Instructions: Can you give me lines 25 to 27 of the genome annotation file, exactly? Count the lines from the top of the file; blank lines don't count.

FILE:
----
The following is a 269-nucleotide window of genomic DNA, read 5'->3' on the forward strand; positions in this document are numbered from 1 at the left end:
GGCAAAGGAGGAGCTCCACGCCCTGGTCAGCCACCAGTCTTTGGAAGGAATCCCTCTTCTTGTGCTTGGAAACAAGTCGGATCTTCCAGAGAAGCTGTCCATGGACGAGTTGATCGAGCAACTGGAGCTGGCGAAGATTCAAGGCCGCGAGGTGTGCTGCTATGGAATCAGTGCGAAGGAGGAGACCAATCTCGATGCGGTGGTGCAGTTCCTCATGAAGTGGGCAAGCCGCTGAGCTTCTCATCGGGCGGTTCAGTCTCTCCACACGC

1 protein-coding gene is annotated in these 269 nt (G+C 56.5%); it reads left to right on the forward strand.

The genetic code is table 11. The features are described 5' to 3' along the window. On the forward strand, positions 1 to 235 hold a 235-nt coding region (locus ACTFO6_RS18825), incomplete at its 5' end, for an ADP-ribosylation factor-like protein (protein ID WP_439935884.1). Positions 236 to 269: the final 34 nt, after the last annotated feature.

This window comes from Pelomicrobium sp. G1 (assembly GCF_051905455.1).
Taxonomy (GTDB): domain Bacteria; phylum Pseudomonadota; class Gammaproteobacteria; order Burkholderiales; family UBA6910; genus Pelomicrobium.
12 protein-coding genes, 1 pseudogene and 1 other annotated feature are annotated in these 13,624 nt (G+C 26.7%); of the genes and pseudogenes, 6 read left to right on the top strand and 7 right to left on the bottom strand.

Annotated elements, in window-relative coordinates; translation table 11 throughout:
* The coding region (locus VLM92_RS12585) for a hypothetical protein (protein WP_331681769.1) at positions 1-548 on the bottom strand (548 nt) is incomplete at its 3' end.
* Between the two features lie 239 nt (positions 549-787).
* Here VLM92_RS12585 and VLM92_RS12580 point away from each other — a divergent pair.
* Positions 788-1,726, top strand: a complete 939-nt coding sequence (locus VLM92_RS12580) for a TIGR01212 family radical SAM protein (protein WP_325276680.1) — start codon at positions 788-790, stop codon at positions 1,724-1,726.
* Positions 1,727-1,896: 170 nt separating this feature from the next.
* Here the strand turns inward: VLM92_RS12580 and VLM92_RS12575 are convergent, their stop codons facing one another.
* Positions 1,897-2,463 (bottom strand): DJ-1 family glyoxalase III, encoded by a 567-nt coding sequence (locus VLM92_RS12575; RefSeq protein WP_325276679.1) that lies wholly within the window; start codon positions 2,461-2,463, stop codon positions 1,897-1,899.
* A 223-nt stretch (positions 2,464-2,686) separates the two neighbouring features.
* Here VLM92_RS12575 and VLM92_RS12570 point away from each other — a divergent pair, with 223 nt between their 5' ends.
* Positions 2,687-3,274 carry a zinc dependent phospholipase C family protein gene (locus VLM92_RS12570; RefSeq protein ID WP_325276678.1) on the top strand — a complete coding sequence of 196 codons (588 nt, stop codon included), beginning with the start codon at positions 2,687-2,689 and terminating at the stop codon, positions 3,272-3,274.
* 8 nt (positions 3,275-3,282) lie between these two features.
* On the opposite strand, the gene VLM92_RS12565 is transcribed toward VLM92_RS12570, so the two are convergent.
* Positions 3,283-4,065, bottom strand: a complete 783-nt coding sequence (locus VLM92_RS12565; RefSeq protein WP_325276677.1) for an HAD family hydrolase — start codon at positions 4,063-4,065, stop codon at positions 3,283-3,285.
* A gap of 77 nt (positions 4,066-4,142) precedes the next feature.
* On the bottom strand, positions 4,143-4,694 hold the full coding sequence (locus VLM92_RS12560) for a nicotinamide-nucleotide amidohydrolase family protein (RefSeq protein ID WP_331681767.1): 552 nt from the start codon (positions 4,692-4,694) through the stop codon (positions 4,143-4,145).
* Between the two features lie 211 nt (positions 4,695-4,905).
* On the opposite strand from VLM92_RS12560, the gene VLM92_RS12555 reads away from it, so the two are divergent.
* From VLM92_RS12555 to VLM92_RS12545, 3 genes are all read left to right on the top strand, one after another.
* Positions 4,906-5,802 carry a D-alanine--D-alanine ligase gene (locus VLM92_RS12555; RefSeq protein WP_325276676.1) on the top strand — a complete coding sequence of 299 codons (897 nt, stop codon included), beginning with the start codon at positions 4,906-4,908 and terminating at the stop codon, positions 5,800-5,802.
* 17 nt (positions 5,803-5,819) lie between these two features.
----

* On the opposite strand from VLM92_RS12560, the gene VLM92_RS12555 reads away from it, so the two are divergent.
* From VLM92_RS12555 to VLM92_RS12545, 3 genes are all read left to right on the top strand, one after another.
* Positions 4,906-5,802 carry a D-alanine--D-alanine ligase gene (locus VLM92_RS12555; RefSeq protein WP_325276676.1) on the top strand — a complete coding sequence of 299 codons (897 nt, stop codon included), beginning with the start codon at positions 4,906-4,908 and terminating at the stop codon, positions 5,800-5,802.